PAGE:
The issue of commoners rights arises here. It is almost certain that such rights predate the Conquest, and were in use across England to help the ordinary folk survive where there was common land. The restrictions imposed here were such that while no fences were allowed, the domestic animals were not allowed to roam. Nor was it possible to collect forage. How unreasonable is that? Surely this is the origin of commoners rights in the Forest as some form of compromise between the King to hunt and his local subjects to live a basic life?

Common rights were in use across the land as an everyday part of rural life and at some point the following rights became recognised here:

  • Pasture: grazing your animals on the open Forest
  • Mast: releasing pigs to graze in the Autumn (pannage)
  • Turbary: right to cut turf for fuel
  • Marl: right to dig clay as a fertiliser or building material
  • Estovers: right to collect fuelwood

The Forest Charter

Around the time of Henry I in the early 1100s a significant change took place across all Royal Forests and it is unlikely that the New Forest would have been treated differently. Forests were becoming more than simply a royal game preserve. Successive Kings began to systematically exploit their unique financial potential given that the law of the forest, in contrast to the common law, depended on the arbitrary will of the king alone.

In addition Henry II’s reign saw a vast increase in the total area of forest. By 1189, between 1/4 and 1/3 of England was considered as within the bounds of the Royal Forest, affecting 29 counties in all. The whole of Essex was so designated, and Hampshire, Northamptonshire, Nottinghamshire, Wiltshire and Yorkshire were badly affected. Lands owned by bishops, abbots, earls, barons, knights and free tenants were all included.

In these areas, whether they were wooded, farmed or even towns and villages, all were subject to Forest Law, implemented by royal officials and answerable only to the King. They were not only prevented from hunting but were also denied the right to utilise their own land as they saw fit. Thus land clearance for agricultural purposes or building was penalised, as was the collection of wood for fuel or building. Land enclosure was not only fined but an annual rent charged thereafter. Even grazing could incur monetary penalties.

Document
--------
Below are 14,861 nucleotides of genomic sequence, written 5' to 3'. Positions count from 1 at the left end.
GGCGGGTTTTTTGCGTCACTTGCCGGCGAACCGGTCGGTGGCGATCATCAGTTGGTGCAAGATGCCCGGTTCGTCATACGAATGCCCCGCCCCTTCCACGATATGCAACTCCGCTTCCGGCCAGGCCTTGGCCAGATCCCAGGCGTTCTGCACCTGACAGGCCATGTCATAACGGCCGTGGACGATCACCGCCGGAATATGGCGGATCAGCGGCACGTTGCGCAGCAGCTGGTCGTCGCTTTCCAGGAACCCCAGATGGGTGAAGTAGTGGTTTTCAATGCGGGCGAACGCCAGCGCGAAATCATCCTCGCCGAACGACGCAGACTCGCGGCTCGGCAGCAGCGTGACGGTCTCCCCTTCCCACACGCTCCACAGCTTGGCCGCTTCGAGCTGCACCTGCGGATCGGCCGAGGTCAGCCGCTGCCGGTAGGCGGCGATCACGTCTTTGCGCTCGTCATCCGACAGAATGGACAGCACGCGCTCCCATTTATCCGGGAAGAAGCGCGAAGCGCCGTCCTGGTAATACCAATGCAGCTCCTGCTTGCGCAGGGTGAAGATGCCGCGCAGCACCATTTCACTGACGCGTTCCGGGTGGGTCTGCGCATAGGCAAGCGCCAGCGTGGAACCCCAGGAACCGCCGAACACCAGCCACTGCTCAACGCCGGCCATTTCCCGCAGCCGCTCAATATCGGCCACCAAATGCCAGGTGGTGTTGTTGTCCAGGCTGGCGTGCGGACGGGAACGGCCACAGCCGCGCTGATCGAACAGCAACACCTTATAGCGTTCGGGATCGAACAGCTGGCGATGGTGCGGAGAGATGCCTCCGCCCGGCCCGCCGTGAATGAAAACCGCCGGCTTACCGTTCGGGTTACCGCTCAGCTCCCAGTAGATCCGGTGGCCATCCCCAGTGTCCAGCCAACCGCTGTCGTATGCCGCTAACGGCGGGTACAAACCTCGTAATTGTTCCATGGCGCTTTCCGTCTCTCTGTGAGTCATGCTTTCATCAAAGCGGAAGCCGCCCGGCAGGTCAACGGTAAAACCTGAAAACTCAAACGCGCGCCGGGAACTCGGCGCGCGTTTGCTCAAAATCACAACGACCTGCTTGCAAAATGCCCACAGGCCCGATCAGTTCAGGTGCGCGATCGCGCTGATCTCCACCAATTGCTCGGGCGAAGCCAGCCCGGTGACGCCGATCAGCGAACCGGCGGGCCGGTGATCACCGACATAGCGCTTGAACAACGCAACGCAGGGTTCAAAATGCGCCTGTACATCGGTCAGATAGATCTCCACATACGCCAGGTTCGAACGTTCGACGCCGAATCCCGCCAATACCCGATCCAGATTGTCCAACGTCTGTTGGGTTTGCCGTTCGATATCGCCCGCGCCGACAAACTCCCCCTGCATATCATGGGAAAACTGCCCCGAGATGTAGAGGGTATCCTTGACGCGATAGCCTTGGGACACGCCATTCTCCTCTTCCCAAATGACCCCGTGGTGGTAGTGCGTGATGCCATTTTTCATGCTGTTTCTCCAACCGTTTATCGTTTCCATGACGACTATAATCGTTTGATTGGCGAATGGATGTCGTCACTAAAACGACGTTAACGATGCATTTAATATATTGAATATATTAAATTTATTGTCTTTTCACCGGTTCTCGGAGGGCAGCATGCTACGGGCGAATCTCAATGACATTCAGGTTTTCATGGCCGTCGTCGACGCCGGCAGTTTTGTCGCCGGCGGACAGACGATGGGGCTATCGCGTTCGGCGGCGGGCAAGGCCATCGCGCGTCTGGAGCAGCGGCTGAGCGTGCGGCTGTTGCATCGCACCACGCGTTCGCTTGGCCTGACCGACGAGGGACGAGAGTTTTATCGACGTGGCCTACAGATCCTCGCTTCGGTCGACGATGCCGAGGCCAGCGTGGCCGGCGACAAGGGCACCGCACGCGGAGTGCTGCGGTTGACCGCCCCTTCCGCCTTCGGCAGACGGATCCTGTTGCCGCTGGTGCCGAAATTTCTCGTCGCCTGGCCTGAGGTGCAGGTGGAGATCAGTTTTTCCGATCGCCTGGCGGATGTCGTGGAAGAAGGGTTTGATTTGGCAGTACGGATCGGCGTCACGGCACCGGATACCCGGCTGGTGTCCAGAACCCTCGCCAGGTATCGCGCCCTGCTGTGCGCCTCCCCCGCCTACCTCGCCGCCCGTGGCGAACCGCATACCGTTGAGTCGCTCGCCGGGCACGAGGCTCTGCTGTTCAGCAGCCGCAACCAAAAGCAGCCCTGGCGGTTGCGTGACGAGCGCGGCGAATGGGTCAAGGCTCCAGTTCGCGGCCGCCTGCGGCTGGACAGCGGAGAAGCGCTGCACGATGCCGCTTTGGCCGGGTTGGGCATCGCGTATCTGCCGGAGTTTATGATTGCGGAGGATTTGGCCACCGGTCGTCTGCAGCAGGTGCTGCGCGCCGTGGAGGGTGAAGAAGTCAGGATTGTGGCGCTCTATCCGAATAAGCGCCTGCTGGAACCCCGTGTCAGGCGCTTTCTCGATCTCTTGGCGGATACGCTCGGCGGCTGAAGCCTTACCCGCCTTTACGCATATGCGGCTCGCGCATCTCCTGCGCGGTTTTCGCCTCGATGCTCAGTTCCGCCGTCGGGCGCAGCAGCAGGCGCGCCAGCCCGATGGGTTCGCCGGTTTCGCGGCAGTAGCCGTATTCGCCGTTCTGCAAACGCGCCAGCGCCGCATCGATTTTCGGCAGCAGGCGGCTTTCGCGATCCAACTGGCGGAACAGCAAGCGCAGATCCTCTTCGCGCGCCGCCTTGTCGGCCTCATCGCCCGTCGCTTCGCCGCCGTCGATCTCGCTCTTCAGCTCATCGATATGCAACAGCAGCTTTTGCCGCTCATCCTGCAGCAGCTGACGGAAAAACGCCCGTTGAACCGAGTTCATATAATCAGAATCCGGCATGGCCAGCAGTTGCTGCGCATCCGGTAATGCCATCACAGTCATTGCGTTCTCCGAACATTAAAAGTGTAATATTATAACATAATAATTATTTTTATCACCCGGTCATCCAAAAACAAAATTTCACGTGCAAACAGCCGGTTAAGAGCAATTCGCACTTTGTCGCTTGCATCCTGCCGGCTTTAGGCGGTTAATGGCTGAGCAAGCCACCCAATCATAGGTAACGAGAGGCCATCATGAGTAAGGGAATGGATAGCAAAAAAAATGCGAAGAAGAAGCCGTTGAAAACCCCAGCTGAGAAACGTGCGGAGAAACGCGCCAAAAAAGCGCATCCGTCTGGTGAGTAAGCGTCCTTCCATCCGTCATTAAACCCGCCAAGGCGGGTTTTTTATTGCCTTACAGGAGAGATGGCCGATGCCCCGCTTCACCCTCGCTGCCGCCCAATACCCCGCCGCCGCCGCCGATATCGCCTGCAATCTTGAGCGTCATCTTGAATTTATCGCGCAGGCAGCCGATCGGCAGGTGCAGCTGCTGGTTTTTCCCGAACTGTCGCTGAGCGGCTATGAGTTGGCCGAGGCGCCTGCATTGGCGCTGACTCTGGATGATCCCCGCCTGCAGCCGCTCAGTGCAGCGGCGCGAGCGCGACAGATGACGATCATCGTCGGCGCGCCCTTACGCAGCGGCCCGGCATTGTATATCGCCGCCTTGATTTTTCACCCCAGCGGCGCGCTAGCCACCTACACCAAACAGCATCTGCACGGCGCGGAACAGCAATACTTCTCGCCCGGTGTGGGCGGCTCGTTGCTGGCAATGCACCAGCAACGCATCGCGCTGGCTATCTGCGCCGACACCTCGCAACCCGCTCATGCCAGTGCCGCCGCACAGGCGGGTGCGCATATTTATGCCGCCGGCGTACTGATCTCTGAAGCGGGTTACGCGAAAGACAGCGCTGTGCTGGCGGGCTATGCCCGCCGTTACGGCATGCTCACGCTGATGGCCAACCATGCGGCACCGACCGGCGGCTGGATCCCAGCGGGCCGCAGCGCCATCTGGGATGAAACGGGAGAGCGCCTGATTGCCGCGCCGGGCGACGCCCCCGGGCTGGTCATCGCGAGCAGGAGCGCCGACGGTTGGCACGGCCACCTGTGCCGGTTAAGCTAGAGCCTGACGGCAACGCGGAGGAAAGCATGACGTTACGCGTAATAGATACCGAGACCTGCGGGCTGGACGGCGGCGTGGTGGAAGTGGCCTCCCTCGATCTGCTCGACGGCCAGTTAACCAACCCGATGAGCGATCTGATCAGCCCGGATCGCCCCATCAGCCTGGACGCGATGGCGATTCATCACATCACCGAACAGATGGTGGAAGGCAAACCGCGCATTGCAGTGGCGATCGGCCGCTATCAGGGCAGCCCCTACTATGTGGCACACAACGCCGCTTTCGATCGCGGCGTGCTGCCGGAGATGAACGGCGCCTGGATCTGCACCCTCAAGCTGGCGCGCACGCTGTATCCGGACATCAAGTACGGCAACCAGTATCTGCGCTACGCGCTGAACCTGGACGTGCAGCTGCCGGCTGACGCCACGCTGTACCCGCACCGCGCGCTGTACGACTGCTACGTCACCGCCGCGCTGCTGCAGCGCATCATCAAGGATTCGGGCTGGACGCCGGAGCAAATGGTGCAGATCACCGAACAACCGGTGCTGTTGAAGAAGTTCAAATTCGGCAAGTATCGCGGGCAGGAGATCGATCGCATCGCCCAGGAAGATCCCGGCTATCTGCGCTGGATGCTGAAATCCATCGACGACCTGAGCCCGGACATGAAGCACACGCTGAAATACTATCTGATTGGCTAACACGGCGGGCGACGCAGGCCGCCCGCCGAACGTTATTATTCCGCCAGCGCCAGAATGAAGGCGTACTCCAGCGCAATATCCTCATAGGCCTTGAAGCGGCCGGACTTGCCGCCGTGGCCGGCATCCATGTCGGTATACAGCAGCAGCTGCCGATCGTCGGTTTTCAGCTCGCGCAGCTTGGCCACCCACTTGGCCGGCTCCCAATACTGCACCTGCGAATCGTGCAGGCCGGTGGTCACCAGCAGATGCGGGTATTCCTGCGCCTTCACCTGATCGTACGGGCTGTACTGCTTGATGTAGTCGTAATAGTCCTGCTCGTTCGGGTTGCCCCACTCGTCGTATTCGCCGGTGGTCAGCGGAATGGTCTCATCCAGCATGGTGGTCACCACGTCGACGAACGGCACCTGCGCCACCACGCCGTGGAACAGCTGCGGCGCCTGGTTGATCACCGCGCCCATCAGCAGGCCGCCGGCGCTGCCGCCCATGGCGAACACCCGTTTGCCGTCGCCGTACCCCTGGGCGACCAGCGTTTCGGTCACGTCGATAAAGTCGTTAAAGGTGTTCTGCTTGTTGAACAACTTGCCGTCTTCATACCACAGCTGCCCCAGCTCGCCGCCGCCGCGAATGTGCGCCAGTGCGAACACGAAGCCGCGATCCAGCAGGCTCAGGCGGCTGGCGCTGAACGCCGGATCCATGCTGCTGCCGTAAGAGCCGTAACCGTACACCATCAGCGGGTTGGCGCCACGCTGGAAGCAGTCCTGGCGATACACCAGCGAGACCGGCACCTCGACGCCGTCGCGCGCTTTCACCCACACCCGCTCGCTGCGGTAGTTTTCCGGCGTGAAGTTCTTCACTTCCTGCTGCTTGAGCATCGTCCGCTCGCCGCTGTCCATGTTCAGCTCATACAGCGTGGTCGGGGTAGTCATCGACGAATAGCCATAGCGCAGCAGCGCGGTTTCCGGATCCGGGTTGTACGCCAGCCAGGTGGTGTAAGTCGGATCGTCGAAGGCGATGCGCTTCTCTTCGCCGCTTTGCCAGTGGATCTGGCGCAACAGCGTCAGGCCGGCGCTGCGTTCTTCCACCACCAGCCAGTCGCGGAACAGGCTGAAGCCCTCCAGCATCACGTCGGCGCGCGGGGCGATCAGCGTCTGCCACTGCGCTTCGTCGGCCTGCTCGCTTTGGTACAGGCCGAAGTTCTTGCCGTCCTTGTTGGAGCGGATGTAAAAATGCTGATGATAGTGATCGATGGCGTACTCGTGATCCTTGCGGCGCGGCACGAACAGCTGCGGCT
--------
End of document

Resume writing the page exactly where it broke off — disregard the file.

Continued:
“ the whole organisation of the forests, the punishment, pecuniary or corporal, and solely dependent on the decision of the King, or of some officer specially appointed by him. The forest has its own laws, based…not on the Common Law of the Realm, but on the arbitrary legislation of the King”…Richard fitz Nigel (1176).

Such law was enforced by a complex network of courts and officials…chief foresters supported by agisters, verderers and regarders. The great bulk of forest revenue was derived from fines and regular payments, and the range of penalties was huge…from a few shillings to hundreds of pounds!

These amercements, or fines and penalties, rapidly increased, not because of general law breaking, but because of increasingly zealous enforcement:

  • 1201 to 1206 average £487 pa.
  • 1207 to 1212 average £1648 pa
  • 1212 alone raised £5,504.

King John, arguably the worst King of England, exploited the forest to a greater degree than ever before and by the end of his reign the revenue raising exercises, called Eyres, were taking place annually.

Abuses were increasingly common. The Abbot of St. Albans was fined 300 marks ( a mark was 13s.4d), for failing to answer the summons of the judges in the Yorkshire eyre. He had no land in Yorkshire !

James William Edmund Doyle [Public domain], via Wikimedia Commons
A romanticised 19th-century recreation of King John signing Magna Carta
Matters came to such a head, at the time of the Great Charter Magna Carta, that a separate charter was drawn up solely to redress the ills of Forest Law and its spread. Also dated 1215 it became the focus  for ongoing grievance. Deforestation of the lands added by Henry II, Richard I and John, and the reduction of the number of forest officials and their worst excesses were demanded. In later years, in moments of strife, opponents of the Crown turned to Magna Carta and the Charter of the Forest as a matter of course, demanding their confirmation and enforcement.

Following the death of John in 1216, the Magna Carta was re-issued by his successor Henry III and his Regent, Earl Marshall, this time accompanied by a quite separate Forest Charter. Over a number of years there followed a substantial reduction in the area of the royal forest across England, and the courts trod more carefully.

Of course the New Forest remained, much as it had always been. Kings and Queens continued to hunt up to Tudor times, and commoners commoned. Gradually the Forest became increasingly important as a source of timber for ship building and, after all the turbulence of these early years, most of the Forest remains in Royal hands, and with its own legal peculiarities.

Article contributed by David Mussell